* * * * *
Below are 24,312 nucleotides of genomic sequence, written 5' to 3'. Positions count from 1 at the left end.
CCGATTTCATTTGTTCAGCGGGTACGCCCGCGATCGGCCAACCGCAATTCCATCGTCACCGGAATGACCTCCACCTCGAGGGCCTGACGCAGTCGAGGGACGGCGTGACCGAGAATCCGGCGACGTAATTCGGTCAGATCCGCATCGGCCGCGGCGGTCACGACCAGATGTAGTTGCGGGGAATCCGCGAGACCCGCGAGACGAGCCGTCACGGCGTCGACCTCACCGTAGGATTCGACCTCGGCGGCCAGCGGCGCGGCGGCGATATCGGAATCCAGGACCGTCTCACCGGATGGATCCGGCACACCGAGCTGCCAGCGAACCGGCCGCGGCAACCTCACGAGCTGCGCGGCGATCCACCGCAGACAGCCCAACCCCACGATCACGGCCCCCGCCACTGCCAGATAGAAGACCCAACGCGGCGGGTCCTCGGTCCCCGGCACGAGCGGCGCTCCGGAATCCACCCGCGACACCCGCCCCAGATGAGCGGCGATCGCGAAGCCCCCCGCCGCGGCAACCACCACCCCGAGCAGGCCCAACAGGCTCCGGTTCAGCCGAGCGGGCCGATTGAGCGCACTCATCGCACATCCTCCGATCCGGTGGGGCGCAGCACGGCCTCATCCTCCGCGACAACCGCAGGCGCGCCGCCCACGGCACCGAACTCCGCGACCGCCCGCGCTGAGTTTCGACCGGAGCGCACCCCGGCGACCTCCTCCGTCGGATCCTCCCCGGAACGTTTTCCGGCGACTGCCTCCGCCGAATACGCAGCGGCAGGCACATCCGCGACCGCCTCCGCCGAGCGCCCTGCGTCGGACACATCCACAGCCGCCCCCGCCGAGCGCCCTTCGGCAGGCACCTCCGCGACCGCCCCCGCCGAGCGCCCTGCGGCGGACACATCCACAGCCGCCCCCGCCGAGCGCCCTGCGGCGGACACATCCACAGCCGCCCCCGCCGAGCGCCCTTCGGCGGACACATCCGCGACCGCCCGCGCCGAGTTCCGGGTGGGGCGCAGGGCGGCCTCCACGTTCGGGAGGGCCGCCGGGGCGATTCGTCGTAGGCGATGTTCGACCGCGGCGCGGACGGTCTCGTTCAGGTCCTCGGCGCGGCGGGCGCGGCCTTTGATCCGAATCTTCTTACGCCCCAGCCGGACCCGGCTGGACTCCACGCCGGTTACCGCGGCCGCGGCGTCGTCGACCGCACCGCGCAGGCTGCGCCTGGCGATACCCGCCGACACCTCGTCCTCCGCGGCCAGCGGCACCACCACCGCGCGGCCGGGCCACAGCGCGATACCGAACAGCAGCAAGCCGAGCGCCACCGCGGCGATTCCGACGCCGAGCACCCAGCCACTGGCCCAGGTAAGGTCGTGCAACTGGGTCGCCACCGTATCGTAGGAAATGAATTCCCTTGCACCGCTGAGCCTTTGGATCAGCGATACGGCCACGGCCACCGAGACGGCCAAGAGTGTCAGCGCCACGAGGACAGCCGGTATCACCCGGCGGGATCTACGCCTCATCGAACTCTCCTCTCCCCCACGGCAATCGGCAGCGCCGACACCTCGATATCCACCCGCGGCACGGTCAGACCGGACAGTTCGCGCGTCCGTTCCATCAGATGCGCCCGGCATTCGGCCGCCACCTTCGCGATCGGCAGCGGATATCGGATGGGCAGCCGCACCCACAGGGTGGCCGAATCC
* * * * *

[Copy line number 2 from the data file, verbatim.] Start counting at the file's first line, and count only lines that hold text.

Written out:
CCGATTTCATTTGTTCAGCGGGTACGCCCGCGATCGGCCAACCGCAATTCCATCGTCACCGGAATGACCTCCACCTCGAGGGCCTGACGCAGTCGAGGGACGGCGTGACCGAGAATCCGGCGACGTAATTCGGTCAGATCCGCATCGGCCGCGGCGGTCACGACCAGATGTAGTTGCGGGGAATCCGCGAGACCCGCGAGACGAGCCGTCACGGCGTCGACCTCACCGTAGGATTCGACCTCGGCGGCCAGCGGCGCGGCGGCGATATCGGAATCCAGGACCGTCTCACCGGATGGATCCGGCACACCGAGCTGCCAGCGAACCGGCCGCGGCAACCTCACGAGCTGCGCGGCGATCCACCGCAGACAGCCCAACCCCACGATCACGGCCCCCGCCACTGCCAGATAGAAGACCCAACGCGGCGGGTCCTCGGTCCCCGGCACGAGCGGCGCTCCGGAATCCACCCGCGACACCCGCCCCAGATGAGCGGCGATCGCGAAGCCCCCCGCCGCGGCAACCACCACCCCGAGCAGGCCCAACAGGCTCCGGTTCAGCCGAGCGGGCCGATTGAGCGCACTCATCGCACATCCTCCGATCCGGTGGGGCGCAGCACGGCCTCATCCTCCGCGACAACCGCAGGCGCGCCGCCCACGGCACCGAACTCCGCGACCGCCCGCGCTGAGTTTCGACCGGAGCGCACCCCGGCGACCTCCTCCGTCGGATCCTCCCCGGAACGTTTTCCGGCGACTGCCTCCGCCGAATACGCAGCGGCAGGCACATCCGCGACCGCCTCCGCCGAGCGCCCTGCGTCGGACACATCCACAGCCGCCCCCGCCGAGCGCCCTTCGGCAGGCACCTCCGCGACCGCCCCCGCCGAGCGCCCTGCGGCGGACACATCCACAGCCGCCCCCGCCGAGCGCCCTGCGGCGGACACATCCACAGCCGCCCCCGCCGAGCGCCCTTCGGCGGACACATCCGCGACCGCCCGCGCCGAGTTCCGGGTGGGGCGCAGGGCGGCCTCCACGTTCGGGAGGGCCGCCGGGGCGATTCGTCGTAGGCGATGTTCGACCGCGGCGCGGACGGTCTCGTTCAGGTCCTCGGCGCGGCGGGCGCGGCCTTTGATCCGAATCTTCTTACGCCCCAGCCGGACCCGGCTGGACTCCACGCCGGTTACCGCGGCCGCGGCGTCGTCGACCGCACCGCGCAGGCTGCGCCTGGCGATACCCGCCGACACCTCGTCCTCCGCGGCCAGCGGCACCACCACCGCGCGGCCGGGCCACAGCGCGATACCGAACAGCAGCAAGCCGAGCGCCACCGCGGCGATTCCGACGCCGAGCACCCAGCCACTGGCCCAGGTAAGGTCGTGCAACTGGGTCGCCACCGTATCGTAGGAAATGAATTCCCTTGCACCGCTGAGCCTTTGGATCAGCGATACGGCCACGGCCACCGAGACGGCCAAGAGTGTCAGCGCCACGAGGACAGCCGGTATCACCCGGCGGGATCTACGCCTCATCGAACTCTCCTCTCCCCCACGGCAATCGGCAGCGCCGACACCTCGATATCCACCCGCGGCACGGTCAGACCGGACAGTTCGCGCGTCCGTTCCATCAGATGCGCCCGGCATTCGGCCGCCACCTTCGCGATCGGCAGCGGATATCGGATGGGCAGCCGCACCCACAGGGTGGCCGAATCC